Imagine a permanent record of every event of your life constantly running through your brain, making you both master of your past and the prisoner of your relentless memory. Jill Price's memory is so powerful and so detailed that she can remember what she had for breakfast on any given day, going back into the 1970s. She can recall every conversation she had, and the major news event of that day. Her recall is so accurate that she has repeatedly corrected encyclopedia entries - the printed record turned out to be wrong. Automatic and unstoppable, her memory has been the subject of exhaustive and ongoing scientific study and may well hold vital clues to the most mysterious questions about how memory works.
The Woman Who Can't Forget is the beautifully written and moving story of Jill's quest to come to terms with her singular and astonishing abilities, from the very first glimmers that her mind worked differently from others', to turbulent times coping with the flood of an ever-present past playing in her mind, to the breakthrough of finding the scientists who could diagnose her condition.
Offering fascinating insights into the many ways that both remembering and forgetting inform and shape our lives, this unique life story will forever change how readers consider their own recollections.
It's like a recap of the author's past via her great memory. The narration is extremely monotonous and slow. It's great that the author has this special ability of remembering everthing in such detail. But she just keeps going on an on about dates and her recollections. After about 2 hours of narration it gets very irritating and I almost felt like telling the author "ok...I get it...You have a great memory". I found the book very dissapointing.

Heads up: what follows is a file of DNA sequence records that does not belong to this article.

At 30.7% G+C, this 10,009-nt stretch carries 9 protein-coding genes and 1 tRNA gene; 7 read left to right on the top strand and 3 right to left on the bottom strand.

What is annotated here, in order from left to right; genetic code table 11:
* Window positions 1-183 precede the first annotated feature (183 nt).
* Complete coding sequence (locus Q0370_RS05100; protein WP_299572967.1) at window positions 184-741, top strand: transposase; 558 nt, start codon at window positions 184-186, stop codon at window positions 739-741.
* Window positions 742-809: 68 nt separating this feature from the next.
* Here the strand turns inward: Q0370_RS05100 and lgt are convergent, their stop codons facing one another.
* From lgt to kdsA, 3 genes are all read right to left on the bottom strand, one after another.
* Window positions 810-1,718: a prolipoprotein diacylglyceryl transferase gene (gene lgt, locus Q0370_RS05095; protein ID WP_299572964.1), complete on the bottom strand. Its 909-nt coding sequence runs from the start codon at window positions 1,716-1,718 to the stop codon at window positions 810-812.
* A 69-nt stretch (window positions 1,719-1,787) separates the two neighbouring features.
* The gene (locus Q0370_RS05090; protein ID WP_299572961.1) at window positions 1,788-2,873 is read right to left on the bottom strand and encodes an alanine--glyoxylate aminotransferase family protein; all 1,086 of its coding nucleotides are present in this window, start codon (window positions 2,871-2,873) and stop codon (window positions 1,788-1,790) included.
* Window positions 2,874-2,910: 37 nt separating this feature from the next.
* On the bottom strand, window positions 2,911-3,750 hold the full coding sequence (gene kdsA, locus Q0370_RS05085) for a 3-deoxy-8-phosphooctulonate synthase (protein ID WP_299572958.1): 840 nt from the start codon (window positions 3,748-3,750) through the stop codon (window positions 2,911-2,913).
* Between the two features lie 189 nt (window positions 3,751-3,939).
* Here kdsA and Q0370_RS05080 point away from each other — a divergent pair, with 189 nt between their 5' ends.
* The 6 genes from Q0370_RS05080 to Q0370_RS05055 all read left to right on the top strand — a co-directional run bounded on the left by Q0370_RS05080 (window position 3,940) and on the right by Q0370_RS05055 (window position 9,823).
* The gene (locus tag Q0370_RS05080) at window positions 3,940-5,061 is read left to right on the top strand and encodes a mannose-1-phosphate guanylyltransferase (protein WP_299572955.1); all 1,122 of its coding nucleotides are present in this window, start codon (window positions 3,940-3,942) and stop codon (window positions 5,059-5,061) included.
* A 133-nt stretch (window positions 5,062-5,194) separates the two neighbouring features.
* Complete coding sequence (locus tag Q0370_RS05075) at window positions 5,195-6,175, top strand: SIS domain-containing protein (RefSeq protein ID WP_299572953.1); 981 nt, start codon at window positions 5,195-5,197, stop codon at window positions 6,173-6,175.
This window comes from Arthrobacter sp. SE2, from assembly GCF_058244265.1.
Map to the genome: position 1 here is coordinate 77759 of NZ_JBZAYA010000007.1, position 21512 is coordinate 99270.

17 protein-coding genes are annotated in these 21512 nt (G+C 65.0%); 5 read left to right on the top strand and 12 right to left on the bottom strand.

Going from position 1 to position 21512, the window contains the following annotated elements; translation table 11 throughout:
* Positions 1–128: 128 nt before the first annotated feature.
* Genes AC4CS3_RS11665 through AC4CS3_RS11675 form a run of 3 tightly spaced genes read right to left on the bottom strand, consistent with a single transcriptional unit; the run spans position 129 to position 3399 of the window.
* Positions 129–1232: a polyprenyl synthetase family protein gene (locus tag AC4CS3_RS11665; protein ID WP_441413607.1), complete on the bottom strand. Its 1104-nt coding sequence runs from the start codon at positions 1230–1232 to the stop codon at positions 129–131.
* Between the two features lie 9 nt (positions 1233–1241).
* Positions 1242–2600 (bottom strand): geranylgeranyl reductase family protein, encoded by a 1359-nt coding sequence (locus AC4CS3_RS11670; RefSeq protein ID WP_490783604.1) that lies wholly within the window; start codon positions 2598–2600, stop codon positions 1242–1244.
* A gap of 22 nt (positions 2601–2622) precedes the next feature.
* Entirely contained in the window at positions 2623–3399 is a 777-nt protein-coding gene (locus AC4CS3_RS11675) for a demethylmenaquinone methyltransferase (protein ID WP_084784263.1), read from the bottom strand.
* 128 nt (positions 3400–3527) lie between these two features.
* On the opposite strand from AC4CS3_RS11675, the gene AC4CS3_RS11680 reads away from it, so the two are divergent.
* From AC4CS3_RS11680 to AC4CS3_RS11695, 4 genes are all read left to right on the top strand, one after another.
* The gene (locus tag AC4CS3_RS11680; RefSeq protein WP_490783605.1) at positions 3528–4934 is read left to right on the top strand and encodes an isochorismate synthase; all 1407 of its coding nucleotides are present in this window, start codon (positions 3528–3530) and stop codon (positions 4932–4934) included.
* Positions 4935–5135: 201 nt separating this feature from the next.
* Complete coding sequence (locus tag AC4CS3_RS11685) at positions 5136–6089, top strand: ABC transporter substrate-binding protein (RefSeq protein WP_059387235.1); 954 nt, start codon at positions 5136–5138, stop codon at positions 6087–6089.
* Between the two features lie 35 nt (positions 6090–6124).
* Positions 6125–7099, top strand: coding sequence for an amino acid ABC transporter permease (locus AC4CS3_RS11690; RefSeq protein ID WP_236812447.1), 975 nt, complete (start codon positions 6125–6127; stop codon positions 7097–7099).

15 of 15 people found this review helpful
and even tale of a woman with a super memory. Interesting when it remains on task.
1 of 1 people found this review helpful
There are some reviews that complain about how this book goes into too much detail about the writer's memory. I can't think of a way she can explain her memory without this kind of detail. Do remember, please, that this book is not meant to be an exiting thriller. It is meant to be a book about an unusual memory that science had not seen before. This lends itself to be a dry story if you don't find this kind of thing interesting in an intellectual way.
after about 3 hours of hearing dozens of repetitions of "scientist don't understand why my memory works like this", "my memory is different" and "my memory didn't make me good at school" I had to stop listening. This woman seems to have had her life crippled by her memory and I feel for her but her co-writer did nothing to weave it into a good book. The narration also seems to have some digitizing artifacts that make it flat and robotic.